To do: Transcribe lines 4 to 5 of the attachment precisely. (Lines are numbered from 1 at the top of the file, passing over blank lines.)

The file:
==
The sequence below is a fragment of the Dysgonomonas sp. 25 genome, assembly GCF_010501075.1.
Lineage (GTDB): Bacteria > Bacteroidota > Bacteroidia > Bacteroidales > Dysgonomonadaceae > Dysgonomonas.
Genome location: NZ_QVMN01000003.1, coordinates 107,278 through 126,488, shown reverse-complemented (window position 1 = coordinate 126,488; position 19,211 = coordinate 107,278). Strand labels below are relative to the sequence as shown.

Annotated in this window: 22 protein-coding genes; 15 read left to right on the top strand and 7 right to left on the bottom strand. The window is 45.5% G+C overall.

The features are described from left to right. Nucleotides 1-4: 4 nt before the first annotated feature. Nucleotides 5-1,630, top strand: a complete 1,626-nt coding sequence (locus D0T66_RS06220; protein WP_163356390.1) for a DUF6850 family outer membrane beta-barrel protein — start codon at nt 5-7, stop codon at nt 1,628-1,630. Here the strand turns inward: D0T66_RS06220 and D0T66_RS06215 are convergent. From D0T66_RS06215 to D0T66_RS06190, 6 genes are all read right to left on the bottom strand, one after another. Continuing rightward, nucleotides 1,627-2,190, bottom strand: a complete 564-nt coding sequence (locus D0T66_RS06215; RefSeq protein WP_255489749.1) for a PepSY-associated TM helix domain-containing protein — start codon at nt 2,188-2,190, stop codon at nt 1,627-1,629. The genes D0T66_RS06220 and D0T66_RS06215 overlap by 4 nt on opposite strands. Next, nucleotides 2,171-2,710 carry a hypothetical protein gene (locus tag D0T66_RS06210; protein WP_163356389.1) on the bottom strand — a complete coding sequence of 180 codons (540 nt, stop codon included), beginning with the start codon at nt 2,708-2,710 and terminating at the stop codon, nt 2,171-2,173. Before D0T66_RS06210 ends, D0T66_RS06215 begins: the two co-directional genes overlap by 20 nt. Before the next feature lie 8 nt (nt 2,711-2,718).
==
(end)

Annotated in this window: 22 protein-coding genes; 15 read left to right on the top strand and 7 right to left on the bottom strand. The window is 45.5% G+C overall.

The features are described from left to right. Nucleotides 1-4: 4 nt before the first annotated feature. Nucleotides 5-1,630, top strand: a complete 1,626-nt coding sequence (locus D0T66_RS06220; protein WP_163356390.1) for a DUF6850 family outer membrane beta-barrel protein — start codon at nt 5-7, stop codon at nt 1,628-1,630. Here the strand turns inward: D0T66_RS06220 and D0T66_RS06215 are convergent. From D0T66_RS06215 to D0T66_RS06190, 6 genes are all read right to left on the bottom strand, one after another. Continuing rightward, nucleotides 1,627-2,190, bottom strand: a complete 564-nt coding sequence (locus D0T66_RS06215; RefSeq protein WP_255489749.1) for a PepSY-associated TM helix domain-containing protein — start codon at nt 2,188-2,190, stop codon at nt 1,627-1,629. The genes D0T66_RS06220 and D0T66_RS06215 overlap by 4 nt on opposite strands. Next, nucleotides 2,171-2,710 carry a hypothetical protein gene (locus tag D0T66_RS06210; protein WP_163356389.1) on the bottom strand — a complete coding sequence of 180 codons (540 nt, stop codon included), beginning with the start codon at nt 2,708-2,710 and terminating at the stop codon, nt 2,171-2,173. Before D0T66_RS06210 ends, D0T66_RS06215 begins: the two co-directional genes overlap by 20 nt. Before the next feature lie 8 nt (nt 2,711-2,718).